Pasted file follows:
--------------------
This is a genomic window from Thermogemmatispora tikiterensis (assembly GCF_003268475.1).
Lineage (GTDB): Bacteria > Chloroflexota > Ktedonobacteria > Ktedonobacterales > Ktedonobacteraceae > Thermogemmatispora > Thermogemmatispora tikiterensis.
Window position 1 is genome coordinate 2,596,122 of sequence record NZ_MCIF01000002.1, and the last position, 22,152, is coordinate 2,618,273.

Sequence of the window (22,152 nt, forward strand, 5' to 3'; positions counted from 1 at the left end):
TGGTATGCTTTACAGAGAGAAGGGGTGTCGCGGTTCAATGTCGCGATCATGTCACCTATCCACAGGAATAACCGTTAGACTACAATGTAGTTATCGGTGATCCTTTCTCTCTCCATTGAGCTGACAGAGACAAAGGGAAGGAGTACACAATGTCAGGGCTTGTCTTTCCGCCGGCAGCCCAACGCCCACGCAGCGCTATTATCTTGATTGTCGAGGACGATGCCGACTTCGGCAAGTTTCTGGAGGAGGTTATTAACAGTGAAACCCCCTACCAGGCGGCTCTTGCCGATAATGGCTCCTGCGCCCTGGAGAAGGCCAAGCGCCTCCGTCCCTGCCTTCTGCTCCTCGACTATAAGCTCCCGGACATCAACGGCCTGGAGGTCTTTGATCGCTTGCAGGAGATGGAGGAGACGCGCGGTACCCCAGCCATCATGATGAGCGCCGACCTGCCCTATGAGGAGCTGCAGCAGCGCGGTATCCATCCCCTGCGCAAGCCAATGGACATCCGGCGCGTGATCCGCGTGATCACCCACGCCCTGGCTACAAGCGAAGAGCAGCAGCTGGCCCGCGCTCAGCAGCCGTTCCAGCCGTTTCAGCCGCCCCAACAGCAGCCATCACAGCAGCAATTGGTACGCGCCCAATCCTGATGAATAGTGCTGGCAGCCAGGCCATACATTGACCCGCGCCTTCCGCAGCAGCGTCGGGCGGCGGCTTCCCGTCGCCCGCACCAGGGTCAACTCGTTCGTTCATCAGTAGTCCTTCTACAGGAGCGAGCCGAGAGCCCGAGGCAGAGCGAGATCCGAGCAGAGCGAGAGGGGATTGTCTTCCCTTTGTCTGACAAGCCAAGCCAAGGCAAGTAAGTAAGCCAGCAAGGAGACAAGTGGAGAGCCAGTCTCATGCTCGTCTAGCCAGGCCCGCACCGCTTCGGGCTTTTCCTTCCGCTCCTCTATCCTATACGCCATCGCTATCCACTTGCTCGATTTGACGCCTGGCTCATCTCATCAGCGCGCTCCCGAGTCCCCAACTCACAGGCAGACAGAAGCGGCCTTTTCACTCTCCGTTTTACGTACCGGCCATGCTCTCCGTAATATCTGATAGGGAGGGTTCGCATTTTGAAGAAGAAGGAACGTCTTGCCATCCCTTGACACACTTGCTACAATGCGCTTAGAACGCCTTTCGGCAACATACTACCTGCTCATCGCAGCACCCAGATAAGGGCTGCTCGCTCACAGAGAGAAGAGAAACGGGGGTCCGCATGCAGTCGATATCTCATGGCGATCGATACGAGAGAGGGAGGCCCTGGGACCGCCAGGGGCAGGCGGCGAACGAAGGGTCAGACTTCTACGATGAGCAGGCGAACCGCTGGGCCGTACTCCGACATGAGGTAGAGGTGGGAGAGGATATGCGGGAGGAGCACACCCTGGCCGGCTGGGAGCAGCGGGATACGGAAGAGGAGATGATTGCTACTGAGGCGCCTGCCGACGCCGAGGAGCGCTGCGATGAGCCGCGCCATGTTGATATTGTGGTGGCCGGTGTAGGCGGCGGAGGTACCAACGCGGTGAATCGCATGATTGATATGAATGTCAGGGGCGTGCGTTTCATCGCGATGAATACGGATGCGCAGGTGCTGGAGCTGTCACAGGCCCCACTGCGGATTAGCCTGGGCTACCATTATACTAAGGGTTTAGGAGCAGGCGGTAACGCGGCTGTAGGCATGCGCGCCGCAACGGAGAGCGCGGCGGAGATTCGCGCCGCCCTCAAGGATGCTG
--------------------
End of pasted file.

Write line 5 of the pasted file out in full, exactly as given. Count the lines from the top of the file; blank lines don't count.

TGGTATGCTTTACAGAGAGAAGGGGTGTCGCGGTTCAATGTCGCGATCATGTCACCTATCCACAGGAATAACCGTTAGACTACAATGTAGTTATCGGTGATCCTTTCTCTCTCCATTGAGCTGACAGAGACAAAGGGAAGGAGTACACAATGTCAGGGCTTGTCTTTCCGCCGGCAGCCCAACGCCCACGCAGCGCTATTATCTTGATTGTCGAGGACGATGCCGACTTCGGCAAGTTTCTGGAGGAGGTTATTAACAGTGAAACCCCCTACCAGGCGGCTCTTGCCGATAATGGCTCCTGCGCCCTGGAGAAGGCCAAGCGCCTCCGTCCCTGCCTTCTGCTCCTCGACTATAAGCTCCCGGACATCAACGGCCTGGAGGTCTTTGATCGCTTGCAGGAGATGGAGGAGACGCGCGGTACCCCAGCCATCATGATGAGCGCCGACCTGCCCTATGAGGAGCTGCAGCAGCGCGGTATCCATCCCCTGCGCAAGCCAATGGACATCCGGCGCGTGATCCGCGTGATCACCCACGCCCTGGCTACAAGCGAAGAGCAGCAGCTGGCCCGCGCTCAGCAGCCGTTCCAGCCGTTTCAGCCGCCCCAACAGCAGCCATCACAGCAGCAATTGGTACGCGCCCAATCCTGATGAATAGTGCTGGCAGCCAGGCCATACATTGACCCGCGCCTTCCGCAGCAGCGTCGGGCGGCGGCTTCCCGTCGCCCGCACCAGGGTCAACTCGTTCGTTCATCAGTAGTCCTTCTACAGGAGCGAGCCGAGAGCCCGAGGCAGAGCGAGATCCGAGCAGAGCGAGAGGGGATTGTCTTCCCTTTGTCTGACAAGCCAAGCCAAGGCAAGTAAGTAAGCCAGCAAGGAGACAAGTGGAGAGCCAGTCTCATGCTCGTCTAGCCAGGCCCGCACCGCTTCGGGCTTTTCCTTCCGCTCCTCTATCCTATACGCCATCGCTATCCACTTGCTCGATTTGACGCCTGGCTCATCTCATCAGCGCGCTCCCGAGTCCCCAACTCACAGGCAGACAGAAGCGGCCTTTTCACTCTCCGTTTTACGTACCGGCCATGCTCTCCGTAATATCTGATAGGGAGGGTTCGCATTTTGAAGAAGAAGGAACGTCTTGCCATCCCTTGACACACTTGCTACAATGCGCTTAGAACGCCTTTCGGCAACATACTACCTGCTCATCGCAGCACCCAGATAAGGGCTGCTCGCTCACAGAGAGAAGAGAAACGGGGGTCCGCATGCAGTCGATATCTCATGGCGATCGATACGAGAGAGGGAGGCCCTGGGACCGCCAGGGGCAGGCGGCGAACGAAGGGTCAGACTTCTACGATGAGCAGGCGAACCGCTGGGCCGTACTCCGACATGAGGTAGAGGTGGGAGAGGATATGCGGGAGGAGCACACCCTGGCCGGCTGGGAGCAGCGGGATACGGAAGAGGAGATGATTGCTACTGAGGCGCCTGCCGACGCCGAGGAGCGCTGCGATGAGCCGCGCCATGTTGATATTGTGGTGGCCGGTGTAGGCGGCGGAGGTACCAACGCGGTGAATCGCATGATTGATATGAATGTCAGGGGCGTGCGTTTCATCGCGATGAATACGGATGCGCAGGTGCTGGAGCTGTCACAGGCCCCACTGCGGATTAGCCTGGGCTACCATTATACTAAGGGTTTAGGAGCAGGCGGTAACGCGGCTGTAGGCATGCGCGCCGCAACGGAGAGCGCGGCGGAGATTCGCGCCGCCCTCAAGGATGCTG